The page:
These passages may be taken as types, if not as instances, of the doctrine and precept which the text contains. Christ is risen on high, we must rise with Him. He is gone away out of sight, and we must follow Him. He is gone to the Father, we, too, must take care that our new life is hid with Christ in God. This was the gracious promise, which is signified in the prayer He offered before His passion for all His disciples, even to the end of the world. "Holy Father," He said, "keep through Thine own Name, those whom Thou hast given Me, that they may be one, as We are ... I pray not that Thou shouldest take them out of the world, but that Thou shouldest keep them from the evil. They are not of the world, even as I am not of the world ... Neither pray I for these alone, but for them also which shall believe on Me through their word; that they all may be one, as Thou, Father, art in Me, and I in Thee; that they may be one in Us ... I in them, and Thou in Me, that they may be made perfect in one … that the love wherewith Thou hast loved Me, may be in them, and I in them." [John xvii. 11, 15, 16, 20, 21, 23, 26.] Agreeably to this sacred and awful announcement, St. Paul speaks in {214} the text and following verses; "If ye, then, be risen with Christ," he says, "seek those things which are above, where Christ sitteth at the right hand of God. Set your affection on things above, not on things on the earth. For ye are dead, and your life is hid with Christ in God. Mortify, therefore, your members which are upon the earth."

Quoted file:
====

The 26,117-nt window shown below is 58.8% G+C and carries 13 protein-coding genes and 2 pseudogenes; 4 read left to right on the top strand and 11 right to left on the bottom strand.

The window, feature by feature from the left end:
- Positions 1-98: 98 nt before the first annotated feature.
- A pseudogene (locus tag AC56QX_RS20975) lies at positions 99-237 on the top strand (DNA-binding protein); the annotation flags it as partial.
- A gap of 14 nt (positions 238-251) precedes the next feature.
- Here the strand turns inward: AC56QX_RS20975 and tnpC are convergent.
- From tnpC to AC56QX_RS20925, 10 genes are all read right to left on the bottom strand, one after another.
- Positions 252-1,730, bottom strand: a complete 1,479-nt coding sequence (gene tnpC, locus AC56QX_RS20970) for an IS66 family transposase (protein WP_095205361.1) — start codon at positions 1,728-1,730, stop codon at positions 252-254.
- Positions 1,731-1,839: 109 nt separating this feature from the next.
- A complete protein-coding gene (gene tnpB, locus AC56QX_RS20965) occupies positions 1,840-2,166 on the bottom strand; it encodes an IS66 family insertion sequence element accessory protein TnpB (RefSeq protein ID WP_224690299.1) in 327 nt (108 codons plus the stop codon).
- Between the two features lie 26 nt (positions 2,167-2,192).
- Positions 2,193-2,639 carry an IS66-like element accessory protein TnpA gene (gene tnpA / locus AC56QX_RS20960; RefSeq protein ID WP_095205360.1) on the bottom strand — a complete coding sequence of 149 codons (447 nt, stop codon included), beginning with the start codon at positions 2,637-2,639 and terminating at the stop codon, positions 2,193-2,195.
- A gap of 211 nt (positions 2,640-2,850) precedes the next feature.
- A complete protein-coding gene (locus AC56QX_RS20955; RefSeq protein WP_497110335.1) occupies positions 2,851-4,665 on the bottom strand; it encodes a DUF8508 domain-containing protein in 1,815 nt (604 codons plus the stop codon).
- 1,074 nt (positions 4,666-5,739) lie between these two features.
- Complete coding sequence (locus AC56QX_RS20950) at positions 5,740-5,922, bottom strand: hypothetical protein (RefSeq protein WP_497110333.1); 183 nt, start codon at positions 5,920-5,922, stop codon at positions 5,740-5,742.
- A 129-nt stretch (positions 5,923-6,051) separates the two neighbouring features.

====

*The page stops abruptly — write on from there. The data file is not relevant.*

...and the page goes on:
It is then the duty and the privilege of all disciples of our glorified Saviour, to be exalted and transfigured with Him; to live in heaven in their thoughts, motives, aims, desires, likings, prayers, praises, intercessions, even while they are in the flesh; to look like other men, to be busy like other men, to be passed over in the crowd of men, or even to be scorned or oppressed, as other men may be, but the while to have a secret channel of communication with the Most High, a gift the world knows not of; to have their life hid with Christ in God. Men of this world live in this world, and depend upon it; they place their happiness in this world; they look out for its honours or comforts. Their life is not hid. And every one they meet they suppose to he like-minded. They think they can be as sure that every other man looks out for the things which they covet, as they can be sure he has the same outward appearance, the same make, a soul and body, eyes and tongue, hands and feet. They look up and down the world, and, as far as they see, one man is just like another. They know that a great many, nay, far the greater part, are like themselves, lovers of this world, and they infer, in consequence, that all are such. They discredit the possibility of any other motives and {215} views being paramount in a man but those of this world. They admit, indeed, that a man may be influenced by religious motives, but to be governed by them, to live by them, to own them as turning points, and primary and ultimate laws of his conduct, this is what they do not credit. They have devised proverbs and sayings to the effect that every man has his price; that all of us have our weak side; that religion is a beautiful theory; and that the most religious man is only he who hides most skilfully from himself, as well as from others, his own love of the world; and that men would not be men if they did not love and desire wealth and honour. And, in accordance with these views, they imputed all base and evil things to our Lord Himself, rather than believe Him to be what He said He was. They said He was a deceiver; that He wished to make Himself a king; that His miracles were wrought through Beelzebub. But He all the while, the Son of Man, was but in outward act sojourning here, and was in spirit in heaven. Follow Him into the wilderness during His forty days' fast, when He did neither eat nor drink; or after the devil's temptation, when Angels came and ministered unto Him; or go with Him up that mountain to pray, where, as I have already said, He was transfigured, and talked with Moses and Elias; and you will see where He really was, and with whom, while He sojourned upon earth,—with Saints and Angels, with His Father, who announced Him as His beloved Son, and with the Holy Ghost, who descended upon Him. He was "the Son of Man which is in heaven," and "had meat to eat" which others "knew not of." {216}